Wal-Mart, unions spar as S.African anti-trust hearing closes
Wal-Mart made pro-labour promises Monday but failed to placate South Africa's government or unions at the close of anti-trust hearings into the retailer's proposed takeover of a local company.
Lawyers for the government and the country’s politically powerful unions called on the competition tribunal in Pretoria to either reject Wal-Mart’s bid for a 51 percent stake in local wholesaler Massmart or impose conditions on the deal to protect local workers, the Sapa news agency reported.
The government also voiced concern on the $2.5-billion (1.76-billion-euro) acquisition, saying South Africa stood to lose jobs to China if the cost-cutting giant boosted imports.
Government lawyer Rafik Bhana said if Wal-Mart were a country, it would be China’s eighth-largest trading partner.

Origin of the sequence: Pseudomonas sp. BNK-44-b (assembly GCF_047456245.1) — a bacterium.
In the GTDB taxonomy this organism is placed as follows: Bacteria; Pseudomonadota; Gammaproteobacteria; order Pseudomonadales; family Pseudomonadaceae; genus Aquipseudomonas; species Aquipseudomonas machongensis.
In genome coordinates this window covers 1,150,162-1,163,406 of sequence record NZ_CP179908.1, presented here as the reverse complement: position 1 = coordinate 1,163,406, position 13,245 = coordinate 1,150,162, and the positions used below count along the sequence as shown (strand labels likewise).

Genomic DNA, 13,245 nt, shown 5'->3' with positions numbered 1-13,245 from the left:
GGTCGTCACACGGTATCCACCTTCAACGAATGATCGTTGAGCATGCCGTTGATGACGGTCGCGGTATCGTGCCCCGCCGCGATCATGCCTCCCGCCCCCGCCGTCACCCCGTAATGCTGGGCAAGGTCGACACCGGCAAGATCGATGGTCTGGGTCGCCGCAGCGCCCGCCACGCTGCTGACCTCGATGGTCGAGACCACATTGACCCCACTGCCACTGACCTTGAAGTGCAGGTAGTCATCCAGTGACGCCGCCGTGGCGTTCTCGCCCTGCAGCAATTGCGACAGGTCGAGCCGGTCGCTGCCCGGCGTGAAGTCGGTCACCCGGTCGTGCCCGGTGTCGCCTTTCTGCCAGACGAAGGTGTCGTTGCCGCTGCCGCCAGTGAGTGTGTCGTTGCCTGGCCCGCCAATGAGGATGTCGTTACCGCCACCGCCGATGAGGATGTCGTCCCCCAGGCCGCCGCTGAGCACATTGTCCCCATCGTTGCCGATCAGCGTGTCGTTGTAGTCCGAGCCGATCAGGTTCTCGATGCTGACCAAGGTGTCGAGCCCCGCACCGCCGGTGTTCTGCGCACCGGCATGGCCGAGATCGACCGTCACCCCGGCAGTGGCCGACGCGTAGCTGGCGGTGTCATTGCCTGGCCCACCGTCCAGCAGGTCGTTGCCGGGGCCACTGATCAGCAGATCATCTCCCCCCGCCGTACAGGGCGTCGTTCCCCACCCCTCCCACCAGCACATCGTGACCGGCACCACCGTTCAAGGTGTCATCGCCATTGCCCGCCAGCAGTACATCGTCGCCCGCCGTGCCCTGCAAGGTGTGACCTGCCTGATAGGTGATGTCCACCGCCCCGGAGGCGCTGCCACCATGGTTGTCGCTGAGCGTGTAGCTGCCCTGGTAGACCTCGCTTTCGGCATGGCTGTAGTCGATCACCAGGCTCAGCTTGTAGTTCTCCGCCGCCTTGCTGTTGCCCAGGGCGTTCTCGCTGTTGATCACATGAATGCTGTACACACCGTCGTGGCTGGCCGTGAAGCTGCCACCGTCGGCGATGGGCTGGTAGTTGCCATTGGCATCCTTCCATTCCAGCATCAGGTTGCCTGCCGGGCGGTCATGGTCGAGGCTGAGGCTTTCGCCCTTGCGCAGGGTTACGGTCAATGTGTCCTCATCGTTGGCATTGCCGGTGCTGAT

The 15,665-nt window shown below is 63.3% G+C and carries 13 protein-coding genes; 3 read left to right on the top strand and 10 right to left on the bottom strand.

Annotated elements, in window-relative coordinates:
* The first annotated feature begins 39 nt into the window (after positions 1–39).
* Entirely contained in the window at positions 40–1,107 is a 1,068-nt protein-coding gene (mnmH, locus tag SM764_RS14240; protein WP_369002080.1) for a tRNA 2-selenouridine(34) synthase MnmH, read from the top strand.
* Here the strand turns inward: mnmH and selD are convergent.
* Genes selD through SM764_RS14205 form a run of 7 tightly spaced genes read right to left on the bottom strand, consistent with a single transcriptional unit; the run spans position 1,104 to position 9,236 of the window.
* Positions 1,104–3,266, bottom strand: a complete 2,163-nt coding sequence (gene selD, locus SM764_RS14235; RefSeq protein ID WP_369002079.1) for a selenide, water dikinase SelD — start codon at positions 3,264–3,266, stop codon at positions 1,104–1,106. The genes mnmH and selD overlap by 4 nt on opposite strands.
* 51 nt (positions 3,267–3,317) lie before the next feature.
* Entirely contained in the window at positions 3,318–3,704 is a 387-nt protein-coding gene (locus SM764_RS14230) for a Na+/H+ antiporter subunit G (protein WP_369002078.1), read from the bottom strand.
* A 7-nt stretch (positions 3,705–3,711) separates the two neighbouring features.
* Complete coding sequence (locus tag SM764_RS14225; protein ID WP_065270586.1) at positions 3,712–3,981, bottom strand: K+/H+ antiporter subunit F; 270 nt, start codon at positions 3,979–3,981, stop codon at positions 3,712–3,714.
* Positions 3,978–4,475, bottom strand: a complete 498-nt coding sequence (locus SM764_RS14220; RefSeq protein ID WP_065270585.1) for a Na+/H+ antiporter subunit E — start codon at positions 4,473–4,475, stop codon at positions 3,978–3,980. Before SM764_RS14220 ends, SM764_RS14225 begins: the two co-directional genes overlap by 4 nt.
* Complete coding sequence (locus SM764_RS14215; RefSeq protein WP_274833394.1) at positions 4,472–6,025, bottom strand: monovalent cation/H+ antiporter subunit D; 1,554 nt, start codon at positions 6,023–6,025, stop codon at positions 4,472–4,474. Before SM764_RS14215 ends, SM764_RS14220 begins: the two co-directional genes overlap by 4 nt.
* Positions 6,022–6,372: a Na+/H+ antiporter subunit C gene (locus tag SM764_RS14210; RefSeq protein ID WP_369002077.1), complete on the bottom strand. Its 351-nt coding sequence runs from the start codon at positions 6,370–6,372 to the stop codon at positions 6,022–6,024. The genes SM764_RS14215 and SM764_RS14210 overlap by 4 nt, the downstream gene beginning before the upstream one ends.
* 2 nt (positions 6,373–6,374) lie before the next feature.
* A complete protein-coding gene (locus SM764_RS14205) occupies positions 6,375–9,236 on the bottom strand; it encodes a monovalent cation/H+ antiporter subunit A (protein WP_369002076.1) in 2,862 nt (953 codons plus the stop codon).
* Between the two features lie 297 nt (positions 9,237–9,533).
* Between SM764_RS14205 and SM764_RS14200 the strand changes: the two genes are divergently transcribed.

“It would be fanciful to suggest that the concerns are anything but substantial,” he told the tribunal.
In a further blow to Wal-Mart, the country’s competition commission — which in February recommended the tribunal approve the deal with no strings attached — changed its position Monday, saying the takeover should only be approved with pro-labour conditions.
In its closing argument, the commission said because of new evidence raised during the hearings it now recommended Massmart be ordered to honour existing agreements with trade unions for at least three years and reinstate 503 workers laid off last year before the deal was announced.
Unions have accused Massmart, which runs nine wholesale and retail chains with 288 stores in 14 African countries, of sacking the workers to make itself more enticing to Wal-Mart.
Wal-Mart has run into stiff resistance from South African organised labour, which accuses the company of union bashing and says the country stands to lose jobs if the deal goes through unconditionally.
The Arkansas-based retail giant sought to ease fears over job losses in its closing arguments, pledging to honour Massmart’s existing labour agreements and promising no layoffs for two years.
The anti-trust tribunal has until May 31 to deliver a ruling on the deal.